Echt-A; Sieber-K; Jones-E; Schill-D; Lefkowitz-D; Sugar-J; Hoffner-K
Appl Occup Environ Hyg 2003 Jul; 18(7):491-495
The Engineering and Physical Hazards Branch (EPHB) of the National Institute for Occupational Safety and Health (NIOSH) has been given the lead within NIOSH to study and develop engineering controls and assess their impact on reducing occupational illness. The objective of each of these studies has been to evaluate and document control techniques and to determine their effectiveness in reducing potential health hazards in a specific industry or for a specific process. The goal of the project reported in this article was to quantify the exposure reduction that could be achieved through the use of a water-spray attachment and two different tool-mounted local exhaust ventilation shrouds during concrete pavement breaking with jackhammers. In this case, the water-spray attachment consisted of a spray nozzle (of the type used with oil-burning furnaces) and associated hoses and fittings. Water was supplied by a pressurized tank mounted on the air-compressor trailer. The local exhaust ventilation (LEV) included an off-the-shelf shroud typically used with hand-held rock drills and a custom-made shroud. The same dust collector (one sold for use with the rock drill hood) was used for both LEV attachments.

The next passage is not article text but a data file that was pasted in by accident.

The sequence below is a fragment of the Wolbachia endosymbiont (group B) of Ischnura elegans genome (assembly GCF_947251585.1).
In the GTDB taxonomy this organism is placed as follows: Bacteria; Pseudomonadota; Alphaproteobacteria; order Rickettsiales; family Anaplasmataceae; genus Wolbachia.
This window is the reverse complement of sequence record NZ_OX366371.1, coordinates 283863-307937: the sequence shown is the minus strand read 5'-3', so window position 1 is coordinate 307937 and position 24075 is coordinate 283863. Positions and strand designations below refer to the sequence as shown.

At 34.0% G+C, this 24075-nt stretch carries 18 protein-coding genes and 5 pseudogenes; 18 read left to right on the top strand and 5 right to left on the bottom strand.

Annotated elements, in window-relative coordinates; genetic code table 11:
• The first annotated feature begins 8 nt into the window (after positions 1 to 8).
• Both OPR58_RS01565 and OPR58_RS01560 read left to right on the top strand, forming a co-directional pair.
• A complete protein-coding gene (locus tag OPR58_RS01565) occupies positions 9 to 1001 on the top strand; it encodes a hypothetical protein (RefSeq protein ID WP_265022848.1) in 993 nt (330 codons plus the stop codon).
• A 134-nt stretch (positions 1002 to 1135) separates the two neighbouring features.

Construction; Control-equipment; Control-technology; Engineering-controls; Environmental-hazards; Exhaust-ventilation; Exposure-levels; Respirable-dust; Silica-dusts; Concretes; Construction-workers; Tools; Jack-hammers; Ventilation-hoods; Equipment-design; Dust-control-equipment; Dust-exposure; Occupational-exposure